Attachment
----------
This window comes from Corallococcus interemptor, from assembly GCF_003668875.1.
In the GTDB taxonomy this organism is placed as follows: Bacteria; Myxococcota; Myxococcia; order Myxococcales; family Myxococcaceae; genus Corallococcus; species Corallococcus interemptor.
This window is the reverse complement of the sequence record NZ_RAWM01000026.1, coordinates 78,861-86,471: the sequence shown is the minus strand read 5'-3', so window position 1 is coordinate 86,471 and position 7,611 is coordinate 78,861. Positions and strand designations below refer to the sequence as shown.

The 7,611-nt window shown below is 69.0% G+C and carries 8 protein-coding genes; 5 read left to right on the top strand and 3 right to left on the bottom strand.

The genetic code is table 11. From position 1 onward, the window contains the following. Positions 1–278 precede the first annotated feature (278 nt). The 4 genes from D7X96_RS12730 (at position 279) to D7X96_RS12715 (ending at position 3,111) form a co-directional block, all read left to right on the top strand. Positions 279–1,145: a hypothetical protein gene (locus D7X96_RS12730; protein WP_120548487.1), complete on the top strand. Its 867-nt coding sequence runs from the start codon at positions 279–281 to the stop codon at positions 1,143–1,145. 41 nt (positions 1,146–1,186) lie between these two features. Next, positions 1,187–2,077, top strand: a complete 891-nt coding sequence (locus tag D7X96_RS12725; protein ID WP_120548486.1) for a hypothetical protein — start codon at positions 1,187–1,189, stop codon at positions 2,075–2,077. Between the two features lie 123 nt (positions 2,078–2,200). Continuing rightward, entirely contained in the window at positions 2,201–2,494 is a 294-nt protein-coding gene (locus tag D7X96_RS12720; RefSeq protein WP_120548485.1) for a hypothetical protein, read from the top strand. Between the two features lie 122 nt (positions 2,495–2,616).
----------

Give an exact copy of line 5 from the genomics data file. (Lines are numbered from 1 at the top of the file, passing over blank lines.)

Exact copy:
The genetic code is table 11. From position 1 onward, the window contains the following. Positions 1–278 precede the first annotated feature (278 nt). The 4 genes from D7X96_RS12730 (at position 279) to D7X96_RS12715 (ending at position 3,111) form a co-directional block, all read left to right on the top strand. Positions 279–1,145: a hypothetical protein gene (locus D7X96_RS12730; protein WP_120548487.1), complete on the top strand. Its 867-nt coding sequence runs from the start codon at positions 279–281 to the stop codon at positions 1,143–1,145. 41 nt (positions 1,146–1,186) lie between these two features. Next, positions 1,187–2,077, top strand: a complete 891-nt coding sequence (locus tag D7X96_RS12725; protein ID WP_120548486.1) for a hypothetical protein — start codon at positions 1,187–1,189, stop codon at positions 2,075–2,077. Between the two features lie 123 nt (positions 2,078–2,200). Continuing rightward, entirely contained in the window at positions 2,201–2,494 is a 294-nt protein-coding gene (locus tag D7X96_RS12720; RefSeq protein WP_120548485.1) for a hypothetical protein, read from the top strand. Between the two features lie 122 nt (positions 2,495–2,616).